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$$
 
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have been studied in detail in the complex domain (see, for example, {{Cite|Go}}).
Abel's differential equations of the first and second kinds, as well as their further generalizations
 
 
 
<table class="eq" style="width:100%;"> <tr><td valign="top" style="width:94%;text-align:center;"><img align="absmiddle" border="0" src="https://www.encyclopediaofmath.org/legacyimages/a/a010/a010110/a01011012.png" /></td> </tr></table>
 
 
 
have been studied in detail in the complex domain (see, for example, [[#References|[3]]]).
 
  
 
====References====
 
====References====
<table><TR><TD valign="top">[1]</TD> <TD valign="top"N.H. Abel,   "Précis d'une théorie des fonctions elliptiques" ''J. Reine Angew. Math.'' , '''4''' (1829) pp. 309–348</TD></TR><TR><TD valign="top">[2]</TD> <TD valign="top"> E. Kamke,   "Differentialgleichungen: Lösungen und Lösungsmethoden" , '''1. Gewöhnliche Differentialgleichungen''' , Chelsea, reprint (1971)</TD></TR><TR><TD valign="top">[3]</TD> <TD valign="top">  V.V. Golubev,  "Vorlesungen über Differentialgleichungen im Komplexen" , Deutsch. Verlag Wissenschaft.  (1958)  (Translated from Russian)</TD></TR></table>
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{|
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|valign="top"|{{Ref|Ab}}||valign="top"| N.H. Abel, "Précis d'une théorie des fonctions elliptiques" ''J. Reine Angew. Math.'', '''4''' (1829) pp. 309–348
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|-
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|valign="top"|{{Ref|Go}}||valign="top"| V.V. Golubev, "Vorlesungen über Differentialgleichungen im Komplexen", Deutsch. Verlag Wissenschaft. (1958) (Translated from Russian)
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|valign="top"|{{Ref|Ka}}||valign="top"| E. Kamke, "Differentialgleichungen: Lösungen und Lösungsmethoden", '''1. Gewöhnliche Differentialgleichungen''', Chelsea, reprint (1971)
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|-
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|}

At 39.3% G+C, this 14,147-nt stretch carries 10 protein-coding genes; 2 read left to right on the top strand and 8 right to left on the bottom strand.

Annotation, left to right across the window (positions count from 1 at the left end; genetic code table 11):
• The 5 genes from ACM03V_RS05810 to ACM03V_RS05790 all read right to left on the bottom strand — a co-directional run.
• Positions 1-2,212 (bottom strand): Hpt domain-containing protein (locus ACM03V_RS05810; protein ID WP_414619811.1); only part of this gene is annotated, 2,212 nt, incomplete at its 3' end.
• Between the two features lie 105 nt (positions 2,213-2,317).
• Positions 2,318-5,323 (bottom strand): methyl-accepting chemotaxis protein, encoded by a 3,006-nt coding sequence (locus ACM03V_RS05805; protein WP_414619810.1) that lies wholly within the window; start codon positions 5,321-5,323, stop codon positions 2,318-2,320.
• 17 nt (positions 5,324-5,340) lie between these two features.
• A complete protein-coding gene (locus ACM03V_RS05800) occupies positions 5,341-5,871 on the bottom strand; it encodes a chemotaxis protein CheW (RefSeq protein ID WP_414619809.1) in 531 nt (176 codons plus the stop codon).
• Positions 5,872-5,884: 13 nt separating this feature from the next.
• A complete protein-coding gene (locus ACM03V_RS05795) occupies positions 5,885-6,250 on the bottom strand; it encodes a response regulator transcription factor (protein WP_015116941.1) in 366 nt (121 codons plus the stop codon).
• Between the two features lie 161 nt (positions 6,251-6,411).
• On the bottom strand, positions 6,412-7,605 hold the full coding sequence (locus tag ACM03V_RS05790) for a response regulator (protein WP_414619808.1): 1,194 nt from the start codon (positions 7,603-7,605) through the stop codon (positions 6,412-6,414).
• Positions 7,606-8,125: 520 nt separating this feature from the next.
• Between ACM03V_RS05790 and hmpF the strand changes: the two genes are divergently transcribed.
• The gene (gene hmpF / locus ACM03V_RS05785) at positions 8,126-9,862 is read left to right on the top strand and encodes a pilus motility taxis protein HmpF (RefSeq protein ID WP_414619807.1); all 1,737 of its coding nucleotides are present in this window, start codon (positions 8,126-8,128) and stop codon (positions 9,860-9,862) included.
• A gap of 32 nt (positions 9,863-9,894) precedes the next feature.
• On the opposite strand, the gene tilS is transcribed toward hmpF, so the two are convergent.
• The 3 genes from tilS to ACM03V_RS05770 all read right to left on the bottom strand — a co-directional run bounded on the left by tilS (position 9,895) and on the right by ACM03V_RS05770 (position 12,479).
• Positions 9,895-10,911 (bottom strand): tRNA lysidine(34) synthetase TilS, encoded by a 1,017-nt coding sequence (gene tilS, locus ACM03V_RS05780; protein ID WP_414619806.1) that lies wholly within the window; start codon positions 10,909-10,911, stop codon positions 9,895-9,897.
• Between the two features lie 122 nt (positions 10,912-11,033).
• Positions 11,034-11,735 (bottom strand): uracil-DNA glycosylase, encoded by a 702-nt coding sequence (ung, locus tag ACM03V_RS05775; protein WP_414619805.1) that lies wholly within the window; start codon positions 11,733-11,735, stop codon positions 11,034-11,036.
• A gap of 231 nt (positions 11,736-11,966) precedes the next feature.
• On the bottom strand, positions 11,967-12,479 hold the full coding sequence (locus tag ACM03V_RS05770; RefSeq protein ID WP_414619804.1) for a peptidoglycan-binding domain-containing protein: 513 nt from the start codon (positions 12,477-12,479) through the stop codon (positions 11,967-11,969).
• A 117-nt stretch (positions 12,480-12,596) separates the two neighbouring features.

Latest revision as of 00:19, 5 July 2012

2010 Mathematics Subject Classification: Primary: 34-XX [MSN][ZBL]

The ordinary differential equation $$ y' = f_0(x) + f_1(x)y + f_2(x)y^2 + f_3(x)y^3 $$ (Abel's differential equation of the first kind) or $$ \left(g_0(x) + g_1(x)y \right)y' = f_0(x) + f_1(x)y + f_2(x)y^2 + f_3(x)y^3 $$ (Abel's differential equation of the second kind). These equations arose in the context of the studies of N.H. Abel [Ab] on the theory of elliptic functions. Abel's differential equations of the first kind represent a natural generalization of the Riccati equation.

If $f_1 \in C(a,b)$ and $f_2,f_3 \in C^1(a,b)$ and $f_3(x) \neq 0$ for $x \in [a,b]$, then Abel's differential equation of the first kind can be reduced to the normal form $\mathrm{d}z/\mathrm{d}t = z^3 + \Phi(t)$ by substitution of variables [Ka]. In the general case, Abel's differential equation of the first kind cannot be integrated in closed form, though this is possible in special cases [Ka]. If $g_0,g_1 \in C^1(a,b)$ and $g_1(x) \neq 0$, $g_0(x) + g_1(x)y \neq 0$, Abel's differential equation of the second kind can be reduced to Abel's differential equation of the first kind by substituting $g_0(x) + g_1(x)y = 1/z$.

Abel's differential equations of the first and second kinds, as well as their further generalizations $$ y' = \sum_{i=0}^n f_i(x)y^i, \quad y' \sum_{j=0}^m g_j(x)y^j = \sum_{i=0}^n f_i(x)y^i, $$ have been studied in detail in the complex domain (see, for example, [Go]).

References

[Ab] N.H. Abel, "Précis d'une théorie des fonctions elliptiques" J. Reine Angew. Math., 4 (1829) pp. 309–348
[Go] V.V. Golubev, "Vorlesungen über Differentialgleichungen im Komplexen", Deutsch. Verlag Wissenschaft. (1958) (Translated from Russian)
[Ka] E. Kamke, "Differentialgleichungen: Lösungen und Lösungsmethoden", 1. Gewöhnliche Differentialgleichungen, Chelsea, reprint (1971)
How to Cite This Entry:
Abel differential equation. Encyclopedia of Mathematics. URL: http://www.encyclopediaofmath.org/index.php?title=Abel_differential_equation&oldid=27047
This article was adapted from an original article by N.Kh. Rozov (originator), which appeared in Encyclopedia of Mathematics - ISBN 1402006098. See original article